Read the Lease before You Sign
It goes without saying that you wouldn't sign anything that isn't up to par. The trouble is that so many people make the mistake of signing documents without even bothering to read the fine print. This is the equivalent of hitting the agree button on your computer without checking out the literature behind that little, innocuous looking button. We shouldn't do it, but do it anyway. Remember that you have to look out for your interest and you can't trust everyone to uphold the same standard of decency that you do. You really don't want to sign a lease and find out that you've been locked into an arrangement you simply cannot stand. Assuming you lease a place with the intention of getting by there for only a year before moving on to greener pastures, how would you feel if you find out the lease you just put your signature on is actually for a whole two years? Remember the landlords in New York have a reputation for being extra sharp, so you have to step up your game if you really mean to get ahead in this city.
Where's Sherlock When You Need Him?
If ever there was a time for you to put on your detective hat, this would definitely count as one. When you find a place that could potentially be the one, conduct a little digging of your own to see if the place passes muster. Go there at different times to see if the anything weird pops out at night. Ask neighbors questions to see if there is a little something the landlord is strategically holding back from you. You really don't want to move into the apartment and find out a serial killer used to live there, or that the place had sprung a major leak last winter from a burst pipe that may or may not be fully repaired.
Don't Forget to Check for Infestation
Oh man, many are the unsuspecting souls who have moved into their supposedly dream homes only to discover they are not alone. Imagine having to deal with armies of any kind of creepy crawlies. Depending on the part of the country, some of the major culprits include moth flies and cockroaches. You may not even know there is a moth fly problem since they tend to lie dormant in the winter and hatch en masse during the summer. Seriously, do your homework.
Now that you're prepared to go searching, it's time to figure out where to start your search. There's plenty of neighborhoods in Riverhead, so there's sure to be one that fits the bill.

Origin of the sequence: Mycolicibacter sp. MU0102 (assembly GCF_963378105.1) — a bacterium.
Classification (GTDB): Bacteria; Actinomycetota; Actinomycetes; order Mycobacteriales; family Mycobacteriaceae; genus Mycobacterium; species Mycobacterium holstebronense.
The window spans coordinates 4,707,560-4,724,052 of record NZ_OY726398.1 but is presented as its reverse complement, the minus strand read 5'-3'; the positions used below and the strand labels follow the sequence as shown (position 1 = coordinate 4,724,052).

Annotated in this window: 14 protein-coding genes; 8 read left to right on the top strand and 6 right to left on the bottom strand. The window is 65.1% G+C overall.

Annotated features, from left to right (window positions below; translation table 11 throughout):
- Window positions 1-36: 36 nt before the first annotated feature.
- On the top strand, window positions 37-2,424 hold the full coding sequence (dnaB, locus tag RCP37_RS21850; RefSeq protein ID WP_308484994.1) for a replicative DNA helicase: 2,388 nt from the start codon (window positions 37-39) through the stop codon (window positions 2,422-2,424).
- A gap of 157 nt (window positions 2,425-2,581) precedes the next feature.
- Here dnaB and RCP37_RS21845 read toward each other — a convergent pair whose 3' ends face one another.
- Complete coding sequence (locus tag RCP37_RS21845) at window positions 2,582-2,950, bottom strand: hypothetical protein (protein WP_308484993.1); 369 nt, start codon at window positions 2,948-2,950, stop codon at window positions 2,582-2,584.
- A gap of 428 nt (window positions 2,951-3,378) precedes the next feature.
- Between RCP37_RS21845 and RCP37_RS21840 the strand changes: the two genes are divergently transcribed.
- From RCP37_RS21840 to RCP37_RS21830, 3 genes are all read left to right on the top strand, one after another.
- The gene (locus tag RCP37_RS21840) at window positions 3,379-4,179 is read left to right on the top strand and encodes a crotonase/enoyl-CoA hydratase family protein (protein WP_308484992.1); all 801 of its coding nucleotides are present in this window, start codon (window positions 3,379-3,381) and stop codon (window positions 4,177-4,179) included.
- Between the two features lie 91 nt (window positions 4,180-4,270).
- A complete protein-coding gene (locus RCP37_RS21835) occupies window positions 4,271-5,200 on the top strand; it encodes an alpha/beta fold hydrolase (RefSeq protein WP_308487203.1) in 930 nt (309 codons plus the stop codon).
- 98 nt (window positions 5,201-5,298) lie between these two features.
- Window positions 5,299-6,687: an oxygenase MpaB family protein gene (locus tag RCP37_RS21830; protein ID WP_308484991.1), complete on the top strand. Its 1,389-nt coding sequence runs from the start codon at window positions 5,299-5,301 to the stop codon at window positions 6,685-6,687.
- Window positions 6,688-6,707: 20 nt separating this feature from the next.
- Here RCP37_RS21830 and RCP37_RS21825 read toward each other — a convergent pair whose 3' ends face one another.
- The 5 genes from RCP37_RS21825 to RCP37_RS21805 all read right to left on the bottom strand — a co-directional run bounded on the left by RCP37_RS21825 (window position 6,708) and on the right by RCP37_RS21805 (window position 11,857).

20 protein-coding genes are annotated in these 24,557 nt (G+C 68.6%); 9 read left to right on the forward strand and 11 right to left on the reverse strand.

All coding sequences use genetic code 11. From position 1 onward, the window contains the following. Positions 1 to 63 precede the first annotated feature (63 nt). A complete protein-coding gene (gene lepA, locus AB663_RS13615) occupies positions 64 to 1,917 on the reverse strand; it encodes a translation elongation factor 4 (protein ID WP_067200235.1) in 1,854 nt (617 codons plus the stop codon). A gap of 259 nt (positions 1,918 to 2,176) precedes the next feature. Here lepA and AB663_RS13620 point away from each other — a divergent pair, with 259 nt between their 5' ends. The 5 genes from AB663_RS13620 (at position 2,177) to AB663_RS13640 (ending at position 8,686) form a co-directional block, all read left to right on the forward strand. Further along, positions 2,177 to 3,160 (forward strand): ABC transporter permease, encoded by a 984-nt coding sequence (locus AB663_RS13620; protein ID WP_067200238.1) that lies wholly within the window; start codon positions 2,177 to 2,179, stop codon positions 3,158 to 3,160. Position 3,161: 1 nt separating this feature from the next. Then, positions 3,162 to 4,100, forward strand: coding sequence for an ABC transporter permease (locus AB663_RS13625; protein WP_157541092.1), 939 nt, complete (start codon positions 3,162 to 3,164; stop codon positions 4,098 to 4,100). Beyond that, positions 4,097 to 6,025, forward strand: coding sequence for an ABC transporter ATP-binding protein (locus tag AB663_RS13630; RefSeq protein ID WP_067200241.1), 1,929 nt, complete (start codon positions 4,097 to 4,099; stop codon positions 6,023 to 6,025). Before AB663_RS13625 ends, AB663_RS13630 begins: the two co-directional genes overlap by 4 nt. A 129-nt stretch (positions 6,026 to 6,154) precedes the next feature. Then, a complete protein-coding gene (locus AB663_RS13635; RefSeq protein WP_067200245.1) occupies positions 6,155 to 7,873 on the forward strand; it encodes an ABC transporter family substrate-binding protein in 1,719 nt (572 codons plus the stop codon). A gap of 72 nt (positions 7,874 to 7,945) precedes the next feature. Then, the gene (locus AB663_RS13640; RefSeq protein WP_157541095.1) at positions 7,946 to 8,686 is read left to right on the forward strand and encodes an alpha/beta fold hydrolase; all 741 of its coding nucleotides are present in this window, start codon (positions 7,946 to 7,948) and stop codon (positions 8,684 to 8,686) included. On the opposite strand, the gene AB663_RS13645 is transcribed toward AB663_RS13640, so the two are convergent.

Centerville: Centerville is a coastal area, and a lot of the activities here revolve around the body of water. Those looking for a variety in rental housing choices will find plenty in this neighborhood. Some of the options include small studio apartments, high-rise apartments, large apartment complexes and one- to four-bedroom, single-family homes. An added advantage is that a significant number of houses here were built recently, with ongoing intermittent construction of spanking new homes. If you're craving seafood, Lobster Roll North is right in this neighborhood waiting for you.
Town Center: This part of town is pricier than Centerville, and is not so close to the body of water as Centerville. Also, the choice of rental housing here is quite limited, with options such as townhouses and single-family homes. Houses here are much older, with a significant number of buildings dating to between the 1940s and late 1970s. Some of the buildings even date back to before the late 1930s.
Jamesport: The housing options here are limited to mobile homes and single-family homes. If you are looking for high-rise apartments or large apartment complexes, then this neighborhood is probably not the one for you. Jamesport Country Kitchen will be dazzle you with its "from scratch" dishes.
Flanders: This is another coastal neighborhood with options of mobile homes or single family homes. The homes here are pretty established, dating between the 1940s and the early 2000s.
There is a little bit of something for everyone to do in Riverhead. Some of the attractions include the Riverhead Raceway, one of the oldest stock car race tracks around, the Long Island Aquarium & Exhibition Center and the Dinosaur Walk Museum of Riverhead. You could also participate in the numerous social and cultural events lined up throughout the year. An example is the North Fork Horseradish Festival where residents and visitors can enjoy musical entertainment, sample the food and engage in craft sales. The town also has a regular farmers market schedule, and you could get your fresh food supplies from there, while supporting the local farmers. Another major event in Riverhead is the Annual Mosaic Street Painting Festival, a music and arts exhibition. Outdoor lovers can take advantage of the recreational facilities in the several parks in the town. The Tweed-New Haven Airport provides air transportation, and the city is also serviced by regular local bus service. With due diligence and a little effort, you will hopefully find the type of rental place you are searching for in Riverhead.